Pascoe should be feted at pinnacle of elite sport

JOSEPH ROMANOS
Last updated 05:00 24/12/2012
Sophie Pascoe
FAIRFAX
YOUNG ACHIEVER: Sophie Pascoe with her spoils from London.

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Sophie Pascoe, the Canterbury swimmer who reached Michael Phelps-like standards at the London Paralympics, is giving Halberg Awards voters headaches. Or she should be.

OPINION: Pascoe won three gold medals and three silvers at the Paralympics and was acclaimed as a national sports hero on her return.

At the Canterbury sports awards last month, she scooped the big prize, comfortably heading off none other than Richie McCaw.

Could she now win the Halberg Award? It would be a momentous step for disabled sport.

The race for the Halbergs this year is extremely hot.

Since the New Zealand Sportsman of the Year began in 1949 (it was renamed the Halberg Awards in 1993), there has been only one Olympic year when the winner has not come from that year's Olympics.

That was 1980, when New Zealand largely boycotted the Moscow Olympics.

There are plenty of worthy candidates from the London Olympics, among them the rowing pair of Hamish Bond and Eric Murray, single sculler Mahe Drysdale, sprint canoeist Lisa Carrington, shot putter Valerie Adams, yachties Jo Aleh and Olivia Powrie, and another rowing duo, Nathan Cohen and Joseph Sullivan. All won gold medals.

Outside the Olympics there were great performances from the likes of teenage golf prodigy Lydia Ko and the Breakers (basketball), Chiefs (rugby) and Magic (netball) teams that won international competitions.

Even so, it would normally come down to an Olympian. Except Pascoe was sublime at the Paralympics.

The Halberg Trust has taken the dubious step of shovelling disabled sportsmen and women into one Disabled Sportsperson category.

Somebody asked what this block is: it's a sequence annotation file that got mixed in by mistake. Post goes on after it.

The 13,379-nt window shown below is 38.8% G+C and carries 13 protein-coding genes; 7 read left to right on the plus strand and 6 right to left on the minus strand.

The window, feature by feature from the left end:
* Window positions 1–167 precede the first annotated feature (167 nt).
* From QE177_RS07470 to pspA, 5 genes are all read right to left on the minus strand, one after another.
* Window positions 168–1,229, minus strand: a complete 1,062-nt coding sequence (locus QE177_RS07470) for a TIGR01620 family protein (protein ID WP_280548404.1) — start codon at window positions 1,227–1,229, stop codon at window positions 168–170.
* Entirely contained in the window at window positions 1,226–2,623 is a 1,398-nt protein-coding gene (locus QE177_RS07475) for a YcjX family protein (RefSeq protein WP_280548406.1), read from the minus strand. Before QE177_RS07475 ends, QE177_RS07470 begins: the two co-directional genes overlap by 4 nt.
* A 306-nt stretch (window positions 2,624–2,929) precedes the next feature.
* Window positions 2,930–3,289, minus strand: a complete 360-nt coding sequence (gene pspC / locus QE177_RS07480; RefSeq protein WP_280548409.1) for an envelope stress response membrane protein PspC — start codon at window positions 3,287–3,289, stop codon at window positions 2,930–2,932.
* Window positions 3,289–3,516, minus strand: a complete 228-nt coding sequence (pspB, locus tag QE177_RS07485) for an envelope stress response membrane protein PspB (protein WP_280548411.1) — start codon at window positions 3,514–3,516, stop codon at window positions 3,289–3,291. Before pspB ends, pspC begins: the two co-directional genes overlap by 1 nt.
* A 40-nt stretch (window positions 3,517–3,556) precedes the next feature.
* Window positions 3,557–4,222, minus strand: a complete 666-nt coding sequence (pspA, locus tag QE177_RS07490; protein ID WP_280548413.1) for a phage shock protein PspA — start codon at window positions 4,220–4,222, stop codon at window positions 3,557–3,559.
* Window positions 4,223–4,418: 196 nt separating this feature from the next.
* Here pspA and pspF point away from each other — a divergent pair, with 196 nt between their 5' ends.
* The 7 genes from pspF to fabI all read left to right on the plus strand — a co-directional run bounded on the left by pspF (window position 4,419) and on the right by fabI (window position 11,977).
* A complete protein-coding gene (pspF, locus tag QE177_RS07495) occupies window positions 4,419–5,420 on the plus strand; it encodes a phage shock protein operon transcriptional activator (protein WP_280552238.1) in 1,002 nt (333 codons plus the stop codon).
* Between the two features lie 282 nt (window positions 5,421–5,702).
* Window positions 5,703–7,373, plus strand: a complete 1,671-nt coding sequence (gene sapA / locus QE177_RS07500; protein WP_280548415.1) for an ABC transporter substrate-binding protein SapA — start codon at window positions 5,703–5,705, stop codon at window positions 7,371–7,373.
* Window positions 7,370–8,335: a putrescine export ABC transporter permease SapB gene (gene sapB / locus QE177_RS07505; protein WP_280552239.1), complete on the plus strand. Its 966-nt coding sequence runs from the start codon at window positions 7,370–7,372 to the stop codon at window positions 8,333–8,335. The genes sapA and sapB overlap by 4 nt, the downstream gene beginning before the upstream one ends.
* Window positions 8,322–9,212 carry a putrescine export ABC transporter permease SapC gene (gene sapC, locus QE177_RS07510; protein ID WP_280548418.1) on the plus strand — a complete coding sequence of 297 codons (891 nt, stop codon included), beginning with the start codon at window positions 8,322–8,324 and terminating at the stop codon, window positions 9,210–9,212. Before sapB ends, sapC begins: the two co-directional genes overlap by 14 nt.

It's a way of honouring them but also sends a message that they can't quite foot it with "real" sportsmen and women. Try telling Pascoe that.

Some Halbergs voters didn't even know if the disabled category winner was eligible for the overall Halberg Award.

Oddly, disabled sport was more advanced in 1992.

That year there was such a strong batch of contenders in the sportswoman section that five finalists, instead of the usual four, were named.

The five were Jenny Newstead (Paralympics swimming, four golds and one silver), Lorraine Moller (Olympic marathon bronze), Susan Devoy (world champion squash), Annelise Coberger (winter Olympics skiing silver) and Barbara Kendall (Olympic boardsailing gold).

There was no thought among voters of Newstead being a token addition. The attitude was that all five had been so brilliant they should all be finalists.

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I floated the idea on radio this month that Pascoe might win the big Halberg gong this year, and was surprised by the reaction of some sports journalists and talkback callers.

They're caught in a 1980s mindset, acknowledging Paralympians as admirable but not willing to concede they are real sports achievers.

I was once like that but eventually the evidence becomes overwhelming that the Paralympians are sports greats, too.

Or I thought it was overwhelming until I gauged the feedback after my Pascoe suggestion.

So this year Bond and Murray will probably win the Halberg Award.

They are truly fantastic - the Usain Bolts of their sport.

Still, a wonderful opportunity is being missed for sport to break a barrier and recognise a Paralympian for the superstar she is.

- The Timaru Herald

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